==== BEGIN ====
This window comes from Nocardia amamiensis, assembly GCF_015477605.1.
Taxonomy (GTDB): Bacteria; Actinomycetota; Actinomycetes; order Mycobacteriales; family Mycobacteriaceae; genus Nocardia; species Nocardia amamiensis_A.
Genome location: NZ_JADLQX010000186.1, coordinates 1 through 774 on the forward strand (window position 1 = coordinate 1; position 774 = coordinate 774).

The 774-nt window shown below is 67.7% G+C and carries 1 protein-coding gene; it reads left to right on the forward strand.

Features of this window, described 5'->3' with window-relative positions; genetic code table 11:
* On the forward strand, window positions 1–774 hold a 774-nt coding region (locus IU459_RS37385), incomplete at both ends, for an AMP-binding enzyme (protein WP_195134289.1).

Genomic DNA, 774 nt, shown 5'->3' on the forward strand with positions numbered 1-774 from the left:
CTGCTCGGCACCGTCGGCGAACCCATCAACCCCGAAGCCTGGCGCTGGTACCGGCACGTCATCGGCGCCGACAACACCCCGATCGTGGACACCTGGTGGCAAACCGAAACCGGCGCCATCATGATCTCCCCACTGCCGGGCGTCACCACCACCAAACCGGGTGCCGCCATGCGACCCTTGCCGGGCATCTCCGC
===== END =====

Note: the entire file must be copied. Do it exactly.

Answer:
This window comes from Nocardia amamiensis, assembly GCF_015477605.1.
Taxonomy (GTDB): Bacteria; Actinomycetota; Actinomycetes; order Mycobacteriales; family Mycobacteriaceae; genus Nocardia; species Nocardia amamiensis_A.
Genome location: NZ_JADLQX010000186.1, coordinates 1 through 774 on the forward strand (window position 1 = coordinate 1; position 774 = coordinate 774).

The 774-nt window shown below is 67.7% G+C and carries 1 protein-coding gene; it reads left to right on the forward strand.

Features of this window, described 5'->3' with window-relative positions; genetic code table 11:
* On the forward strand, window positions 1–774 hold a 774-nt coding region (locus IU459_RS37385), incomplete at both ends, for an AMP-binding enzyme (protein WP_195134289.1).

Genomic DNA, 774 nt, shown 5'->3' on the forward strand with positions numbered 1-774 from the left:
CTGCTCGGCACCGTCGGCGAACCCATCAACCCCGAAGCCTGGCGCTGGTACCGGCACGTCATCGGCGCCGACAACACCCCGATCGTGGACACCTGGTGGCAAACCGAAACCGGCGCCATCATGATCTCCCCACTGCCGGGCGTCACCACCACCAAACCGGGTGCCGCCATGCGACCCTTGCCGGGCATCTCCGC